Colonel Pottinger lectures on Mount Everest attempts (1921)

A hundred years ago this week the News Letter reported that Lieutenant-Colonel Pottingcr, DSO, had delivered a lecture on attempts to summit Mount Everest which was held in the the Wellington Hall, Belfast.

Photo taken on May 17, 2018, as mountaineers make their way to the summit of Mount Everest, as they ascend on the south face from Nepal. Photo by PHUNJO LAMA/AFP via Getty Images
Photo taken on May 17, 2018, as mountaineers make their way to the summit of Mount Everest, as they ascend on the south face from Nepal. Photo by PHUNJO LAMA/AFP via Getty Images

The subject of the lecture was ‘The Conquest of Mount Everest, and Other Himalayan Explorations’ and was arranged by the Ulster Public Officers’ Association.

Mr William P Kent (USA Consul in Belfast) presided, and there was a large attendance at the meeting.

In introducing Lieutenant-Colonel Pottingcr, the chairman said that “the thoughts of the entire civilised world had been following the footsteps of those daring explorers who had set out to attain to the pinnacle of the earth in the ascent to the summit of Mount Everest”.

He added: “Insurmountable difficulties had interfered with the complete success of the expedition. Of the difficulties encountered by the organisation which had undertaken the task, of the scientific aspects, and of the results expected to ensue from it, the very meagre publication of same had stimulated our appetites for more.”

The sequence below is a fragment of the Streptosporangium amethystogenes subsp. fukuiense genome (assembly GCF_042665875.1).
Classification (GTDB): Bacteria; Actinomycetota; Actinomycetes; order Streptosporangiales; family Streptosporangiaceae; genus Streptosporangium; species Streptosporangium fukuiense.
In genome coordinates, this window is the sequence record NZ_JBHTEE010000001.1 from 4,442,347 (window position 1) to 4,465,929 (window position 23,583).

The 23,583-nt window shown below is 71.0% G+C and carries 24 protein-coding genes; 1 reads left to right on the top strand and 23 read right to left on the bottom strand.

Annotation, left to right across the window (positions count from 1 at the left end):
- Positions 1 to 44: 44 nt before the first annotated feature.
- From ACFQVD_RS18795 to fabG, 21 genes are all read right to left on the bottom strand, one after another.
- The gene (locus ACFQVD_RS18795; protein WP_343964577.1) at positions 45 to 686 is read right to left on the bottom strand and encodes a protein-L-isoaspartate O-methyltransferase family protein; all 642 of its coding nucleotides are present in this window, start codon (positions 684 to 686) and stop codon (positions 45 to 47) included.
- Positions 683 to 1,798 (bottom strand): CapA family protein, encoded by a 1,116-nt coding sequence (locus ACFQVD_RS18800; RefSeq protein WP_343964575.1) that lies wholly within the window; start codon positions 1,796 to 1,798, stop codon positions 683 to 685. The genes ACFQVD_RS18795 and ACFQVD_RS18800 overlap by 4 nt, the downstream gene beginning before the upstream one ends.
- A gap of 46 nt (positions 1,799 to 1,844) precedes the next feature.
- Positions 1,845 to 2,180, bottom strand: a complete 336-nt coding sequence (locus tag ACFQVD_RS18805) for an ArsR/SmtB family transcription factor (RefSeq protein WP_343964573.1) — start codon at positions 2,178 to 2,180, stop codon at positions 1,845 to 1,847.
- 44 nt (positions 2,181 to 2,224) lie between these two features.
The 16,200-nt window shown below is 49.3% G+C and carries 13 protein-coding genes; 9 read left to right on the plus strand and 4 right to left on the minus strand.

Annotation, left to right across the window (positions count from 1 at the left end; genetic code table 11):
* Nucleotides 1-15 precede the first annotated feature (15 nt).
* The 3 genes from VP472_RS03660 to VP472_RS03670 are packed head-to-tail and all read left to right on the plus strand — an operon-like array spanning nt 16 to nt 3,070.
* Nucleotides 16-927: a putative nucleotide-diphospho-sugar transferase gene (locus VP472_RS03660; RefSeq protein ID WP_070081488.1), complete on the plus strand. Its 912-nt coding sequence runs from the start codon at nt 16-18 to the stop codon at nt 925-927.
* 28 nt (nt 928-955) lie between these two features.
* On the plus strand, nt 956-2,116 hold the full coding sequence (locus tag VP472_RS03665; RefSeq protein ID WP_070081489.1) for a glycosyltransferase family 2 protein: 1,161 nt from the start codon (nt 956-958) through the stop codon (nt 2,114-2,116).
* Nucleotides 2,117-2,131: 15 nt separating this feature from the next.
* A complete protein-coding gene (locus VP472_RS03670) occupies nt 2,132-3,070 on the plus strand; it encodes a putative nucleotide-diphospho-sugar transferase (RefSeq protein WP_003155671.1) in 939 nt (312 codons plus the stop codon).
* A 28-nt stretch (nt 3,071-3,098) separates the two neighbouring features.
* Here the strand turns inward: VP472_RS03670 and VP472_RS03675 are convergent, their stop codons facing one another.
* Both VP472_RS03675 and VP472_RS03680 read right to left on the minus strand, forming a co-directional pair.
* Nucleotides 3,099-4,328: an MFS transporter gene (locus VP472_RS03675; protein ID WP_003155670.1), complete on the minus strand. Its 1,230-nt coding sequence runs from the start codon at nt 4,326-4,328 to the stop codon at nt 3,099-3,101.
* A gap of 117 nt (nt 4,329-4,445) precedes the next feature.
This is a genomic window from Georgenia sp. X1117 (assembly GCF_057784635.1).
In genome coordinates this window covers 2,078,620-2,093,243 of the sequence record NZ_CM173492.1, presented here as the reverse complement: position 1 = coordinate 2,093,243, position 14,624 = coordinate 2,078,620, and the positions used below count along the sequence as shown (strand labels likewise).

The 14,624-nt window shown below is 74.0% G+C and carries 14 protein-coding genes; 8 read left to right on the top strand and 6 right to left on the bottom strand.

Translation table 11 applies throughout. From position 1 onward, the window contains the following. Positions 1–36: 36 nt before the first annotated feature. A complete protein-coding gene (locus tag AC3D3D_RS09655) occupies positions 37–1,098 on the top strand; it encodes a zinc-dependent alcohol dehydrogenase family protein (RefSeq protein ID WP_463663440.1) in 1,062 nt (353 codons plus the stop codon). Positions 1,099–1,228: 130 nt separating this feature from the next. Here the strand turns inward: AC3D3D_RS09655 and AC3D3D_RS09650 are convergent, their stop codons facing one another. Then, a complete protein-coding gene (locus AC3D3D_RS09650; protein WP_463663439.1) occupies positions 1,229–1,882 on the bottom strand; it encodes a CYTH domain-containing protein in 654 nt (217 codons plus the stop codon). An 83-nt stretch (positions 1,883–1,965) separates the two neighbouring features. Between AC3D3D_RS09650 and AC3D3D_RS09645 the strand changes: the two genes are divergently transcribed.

He continued: “We are particularly fortunate in being in the position this evening of listening to a lecture to be delivered by a distinguished officer – himself an intrepid explorer – who has given a special study to the scientific aspects of the expedition, and who is of noted Belfast ancestry.”

Colonel Pottinger, who was cordially received, divided his lecture into three parts, and at the outset explained by means of a series of maps thrown upon the screen, the topographical features of the country where the exploring party had carried out their investigations.

He also also explained the many peculiar difficulties with which they were faced so far as the conditions of the country were concerned, one of which was the very rarefied nature of the air, “which was such that aeroplanes cannot be effectively used”.

Another obstacle to the ascent of Mount Everest was the weakness of the human body, he said.

“The highest altitude which mountain climbers have reached is 25,000 feet; Mount Everest is 29,000 feet and personally I am doubtful if ever the extra 4,000 feet would be reached.”